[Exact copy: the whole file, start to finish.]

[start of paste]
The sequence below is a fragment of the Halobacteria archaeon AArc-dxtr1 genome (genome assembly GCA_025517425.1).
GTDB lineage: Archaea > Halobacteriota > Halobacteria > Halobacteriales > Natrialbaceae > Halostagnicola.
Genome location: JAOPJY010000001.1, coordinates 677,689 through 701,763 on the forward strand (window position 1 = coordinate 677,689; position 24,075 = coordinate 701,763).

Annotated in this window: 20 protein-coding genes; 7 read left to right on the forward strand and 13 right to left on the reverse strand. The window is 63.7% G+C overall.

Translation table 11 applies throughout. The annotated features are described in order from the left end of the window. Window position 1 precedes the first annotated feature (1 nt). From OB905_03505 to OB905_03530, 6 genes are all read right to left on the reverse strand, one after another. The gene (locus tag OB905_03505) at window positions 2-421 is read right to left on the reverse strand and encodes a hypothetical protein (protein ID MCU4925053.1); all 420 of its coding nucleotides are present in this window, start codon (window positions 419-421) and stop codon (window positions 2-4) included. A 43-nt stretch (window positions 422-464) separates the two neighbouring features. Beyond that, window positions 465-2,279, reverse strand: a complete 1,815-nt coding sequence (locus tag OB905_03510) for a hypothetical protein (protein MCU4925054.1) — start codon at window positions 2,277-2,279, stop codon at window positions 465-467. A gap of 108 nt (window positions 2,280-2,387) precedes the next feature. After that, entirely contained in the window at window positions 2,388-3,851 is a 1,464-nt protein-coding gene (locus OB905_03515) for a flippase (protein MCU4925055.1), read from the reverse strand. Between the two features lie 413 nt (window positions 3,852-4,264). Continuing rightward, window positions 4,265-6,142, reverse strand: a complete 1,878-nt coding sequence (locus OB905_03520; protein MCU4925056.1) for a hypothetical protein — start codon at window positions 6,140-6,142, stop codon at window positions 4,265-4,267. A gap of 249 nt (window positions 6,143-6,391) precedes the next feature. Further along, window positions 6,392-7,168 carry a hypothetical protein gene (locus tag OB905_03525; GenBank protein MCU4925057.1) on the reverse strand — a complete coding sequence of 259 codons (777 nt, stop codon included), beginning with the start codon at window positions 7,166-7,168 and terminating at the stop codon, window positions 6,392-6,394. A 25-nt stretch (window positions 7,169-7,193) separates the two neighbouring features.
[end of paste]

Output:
The sequence below is a fragment of the Halobacteria archaeon AArc-dxtr1 genome (genome assembly GCA_025517425.1).
GTDB lineage: Archaea > Halobacteriota > Halobacteria > Halobacteriales > Natrialbaceae > Halostagnicola.
Genome location: JAOPJY010000001.1, coordinates 677,689 through 701,763 on the forward strand (window position 1 = coordinate 677,689; position 24,075 = coordinate 701,763).

Annotated in this window: 20 protein-coding genes; 7 read left to right on the forward strand and 13 right to left on the reverse strand. The window is 63.7% G+C overall.

Translation table 11 applies throughout. The annotated features are described in order from the left end of the window. Window position 1 precedes the first annotated feature (1 nt). From OB905_03505 to OB905_03530, 6 genes are all read right to left on the reverse strand, one after another. The gene (locus tag OB905_03505) at window positions 2-421 is read right to left on the reverse strand and encodes a hypothetical protein (protein ID MCU4925053.1); all 420 of its coding nucleotides are present in this window, start codon (window positions 419-421) and stop codon (window positions 2-4) included. A 43-nt stretch (window positions 422-464) separates the two neighbouring features. Beyond that, window positions 465-2,279, reverse strand: a complete 1,815-nt coding sequence (locus tag OB905_03510) for a hypothetical protein (protein MCU4925054.1) — start codon at window positions 2,277-2,279, stop codon at window positions 465-467. A gap of 108 nt (window positions 2,280-2,387) precedes the next feature. After that, entirely contained in the window at window positions 2,388-3,851 is a 1,464-nt protein-coding gene (locus OB905_03515) for a flippase (protein MCU4925055.1), read from the reverse strand. Between the two features lie 413 nt (window positions 3,852-4,264). Continuing rightward, window positions 4,265-6,142, reverse strand: a complete 1,878-nt coding sequence (locus OB905_03520; protein MCU4925056.1) for a hypothetical protein — start codon at window positions 6,140-6,142, stop codon at window positions 4,265-4,267. A gap of 249 nt (window positions 6,143-6,391) precedes the next feature. Further along, window positions 6,392-7,168 carry a hypothetical protein gene (locus tag OB905_03525; GenBank protein MCU4925057.1) on the reverse strand — a complete coding sequence of 259 codons (777 nt, stop codon included), beginning with the start codon at window positions 7,166-7,168 and terminating at the stop codon, window positions 6,392-6,394. A 25-nt stretch (window positions 7,169-7,193) separates the two neighbouring features.